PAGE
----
GM Has a HUMMER Problem

June 3, 2008
This morning's shareholders' meeting with General Motors held a few surprises, with GM CEO Rick Wagoner announcing a new Chevrolet compact car to be produced in the U.S., and confirming that GM's board had funded production money for the Volt plug-in hybrid.

Mentioned almost off-hand, but to no one's surprise, was GM's "strategic review" of the HUMMER brand. "GM is undertaking a strategic review of the Hummer brand to determine its fit within the GM portfolio," the company said in its official release. "At this point, the company is considering all options, from a complete revamp of the product lineup to a partial or complete sale of the brand." At one point during this morning's call, Wagoner openly sought ideas on what to do with the troublesome brand, which relies completely on sales of big, heavy trucks.

The problem is, there is no solution in today's car world for HUMMER. A few years ago, I wrote a book about the brand, and how it perfectly captured the essence of the early part of the decade--and how, for better or worse, it was tied to the success of the war in Iraq and to cheap gas. Back in 2001, when GM launched its first H2 HUMMERs, it seemed like brilliant strategy to buy the rights to the brand, develop a couple of vehicles and find a way to repackage GM's full-size and mid-size truck pieces in a new way.

It was brilliant--for about a year and a half. The oddity of seeing HUMMER commercials on CNN followed shortly by reports from the war front itself might have been jarring for everyday truck shoppers, but the real breaking point was last year, when the price of gas passed $3 a gallon and filling up an H2 became a $75 proposition. At $4 a gallon, it's laughable to think about using the H2 as a commuter vehicle; even the 20-mpg H3 is a sacrifice for some drivers. The HUMMER was barely relevant to driving in 2001, and today it's almost totally disconnected from the world at large.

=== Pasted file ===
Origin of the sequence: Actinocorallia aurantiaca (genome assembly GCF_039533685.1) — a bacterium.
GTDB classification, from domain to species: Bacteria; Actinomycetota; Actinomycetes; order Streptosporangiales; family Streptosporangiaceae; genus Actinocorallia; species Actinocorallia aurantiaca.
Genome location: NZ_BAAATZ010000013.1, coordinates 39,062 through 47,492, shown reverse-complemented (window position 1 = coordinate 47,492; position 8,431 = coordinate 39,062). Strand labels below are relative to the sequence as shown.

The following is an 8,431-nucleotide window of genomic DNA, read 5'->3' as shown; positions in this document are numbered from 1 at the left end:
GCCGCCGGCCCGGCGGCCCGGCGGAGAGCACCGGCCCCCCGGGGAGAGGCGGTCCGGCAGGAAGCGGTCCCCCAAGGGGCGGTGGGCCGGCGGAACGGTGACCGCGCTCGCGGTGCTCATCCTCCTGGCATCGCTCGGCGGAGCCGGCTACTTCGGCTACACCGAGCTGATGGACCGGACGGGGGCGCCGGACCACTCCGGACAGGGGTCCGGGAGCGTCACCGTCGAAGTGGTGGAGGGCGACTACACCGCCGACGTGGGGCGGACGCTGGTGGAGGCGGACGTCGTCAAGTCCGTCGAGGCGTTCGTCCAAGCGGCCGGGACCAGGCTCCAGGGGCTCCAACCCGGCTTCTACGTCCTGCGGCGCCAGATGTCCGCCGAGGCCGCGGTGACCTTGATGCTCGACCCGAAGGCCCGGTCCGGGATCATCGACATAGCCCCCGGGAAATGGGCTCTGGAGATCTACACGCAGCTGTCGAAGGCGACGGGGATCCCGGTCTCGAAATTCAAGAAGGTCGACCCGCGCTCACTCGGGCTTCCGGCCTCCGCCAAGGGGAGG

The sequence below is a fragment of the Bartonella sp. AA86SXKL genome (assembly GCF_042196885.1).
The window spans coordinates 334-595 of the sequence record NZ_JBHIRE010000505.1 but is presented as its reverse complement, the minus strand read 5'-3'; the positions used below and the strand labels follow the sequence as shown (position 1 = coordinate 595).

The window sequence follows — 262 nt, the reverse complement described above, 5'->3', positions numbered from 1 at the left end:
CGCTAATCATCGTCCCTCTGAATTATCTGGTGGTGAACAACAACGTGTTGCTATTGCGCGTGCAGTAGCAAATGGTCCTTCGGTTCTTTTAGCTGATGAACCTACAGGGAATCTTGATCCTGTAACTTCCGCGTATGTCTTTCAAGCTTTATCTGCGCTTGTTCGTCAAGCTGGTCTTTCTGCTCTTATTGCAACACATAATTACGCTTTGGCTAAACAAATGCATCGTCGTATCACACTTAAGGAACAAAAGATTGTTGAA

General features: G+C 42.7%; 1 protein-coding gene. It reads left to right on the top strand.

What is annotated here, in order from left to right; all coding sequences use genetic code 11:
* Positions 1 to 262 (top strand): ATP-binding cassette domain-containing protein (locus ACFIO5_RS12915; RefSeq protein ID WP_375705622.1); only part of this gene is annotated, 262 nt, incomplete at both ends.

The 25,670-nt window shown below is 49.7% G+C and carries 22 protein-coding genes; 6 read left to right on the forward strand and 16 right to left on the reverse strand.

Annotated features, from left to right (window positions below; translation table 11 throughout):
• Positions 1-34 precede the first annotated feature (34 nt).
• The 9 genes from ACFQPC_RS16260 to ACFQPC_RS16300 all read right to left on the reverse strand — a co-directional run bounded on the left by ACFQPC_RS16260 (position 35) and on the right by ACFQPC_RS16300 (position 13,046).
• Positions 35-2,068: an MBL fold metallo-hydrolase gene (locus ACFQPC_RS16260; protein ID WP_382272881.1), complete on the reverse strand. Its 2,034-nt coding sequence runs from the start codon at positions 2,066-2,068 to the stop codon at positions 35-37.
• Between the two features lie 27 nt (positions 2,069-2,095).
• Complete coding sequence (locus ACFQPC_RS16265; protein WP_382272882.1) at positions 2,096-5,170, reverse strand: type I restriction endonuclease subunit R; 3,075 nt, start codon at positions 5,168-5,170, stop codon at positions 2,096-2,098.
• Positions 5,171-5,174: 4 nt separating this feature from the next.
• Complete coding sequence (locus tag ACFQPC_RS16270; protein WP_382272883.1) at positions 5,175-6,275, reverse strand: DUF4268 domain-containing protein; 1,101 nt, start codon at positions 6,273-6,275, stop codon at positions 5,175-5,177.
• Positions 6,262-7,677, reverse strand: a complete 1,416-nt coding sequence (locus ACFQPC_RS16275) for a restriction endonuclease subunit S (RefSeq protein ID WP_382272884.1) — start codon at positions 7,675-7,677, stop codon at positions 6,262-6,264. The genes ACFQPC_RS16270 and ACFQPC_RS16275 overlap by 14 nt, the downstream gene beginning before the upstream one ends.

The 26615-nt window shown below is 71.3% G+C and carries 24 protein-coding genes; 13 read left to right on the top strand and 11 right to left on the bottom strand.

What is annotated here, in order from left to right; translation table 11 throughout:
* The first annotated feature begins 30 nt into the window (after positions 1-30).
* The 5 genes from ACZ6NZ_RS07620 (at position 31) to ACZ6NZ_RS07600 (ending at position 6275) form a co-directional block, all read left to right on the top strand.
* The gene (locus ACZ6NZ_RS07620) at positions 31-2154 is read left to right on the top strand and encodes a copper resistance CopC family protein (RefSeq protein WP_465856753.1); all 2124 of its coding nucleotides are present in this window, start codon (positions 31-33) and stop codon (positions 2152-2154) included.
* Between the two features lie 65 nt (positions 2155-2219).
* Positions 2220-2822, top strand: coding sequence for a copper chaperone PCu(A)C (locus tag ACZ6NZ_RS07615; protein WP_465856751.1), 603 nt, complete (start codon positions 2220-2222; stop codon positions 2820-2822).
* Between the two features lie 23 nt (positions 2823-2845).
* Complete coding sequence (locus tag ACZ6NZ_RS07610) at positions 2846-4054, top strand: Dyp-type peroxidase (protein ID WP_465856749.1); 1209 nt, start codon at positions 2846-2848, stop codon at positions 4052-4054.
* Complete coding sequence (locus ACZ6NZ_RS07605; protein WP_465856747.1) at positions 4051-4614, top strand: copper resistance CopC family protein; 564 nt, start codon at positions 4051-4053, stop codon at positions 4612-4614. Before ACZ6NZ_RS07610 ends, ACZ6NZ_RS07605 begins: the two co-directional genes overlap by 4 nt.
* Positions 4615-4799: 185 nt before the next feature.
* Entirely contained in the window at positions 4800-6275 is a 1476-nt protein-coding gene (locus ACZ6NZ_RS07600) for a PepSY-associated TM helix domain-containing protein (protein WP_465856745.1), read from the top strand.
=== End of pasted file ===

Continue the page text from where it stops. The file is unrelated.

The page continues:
Now GM is making the first noises about offloading the brand--long after dealers who invested in showrooms in a unique HUMMER style, and drivers who bought into 10-mpg H2s, had to reconsider their folly. GM may have a problem trying to figure out what to do with the brand itself--whether to let it die, to make a whole range of smaller vehicles, or to let some enterprising Indian automaker snap it up for change--but it might have a bigger problem with truck owners and dealers who have been taken along for HUMMER's brief, meteoric ride. Those customers might not be so willing to follow Chevrolet into the compact-car market or to buy another big truck, and they're vital to GM's business. So are the dealers.

Former GM brand czar Ron Zarrella once told HUMMER's executive team that he thought it was a one-hit wonder, that HUMMER wasn't a brand, it was a single vehicle with limited appeal. In hindsight, that could be precisely right.

Since Wagoner's opened up the floor to find out what to do with his billion-dollar baby, I'm opening up the comments section to you: What do you think GM should do with HUMMER? Shrink it, redevelop it, or cut it off completely?

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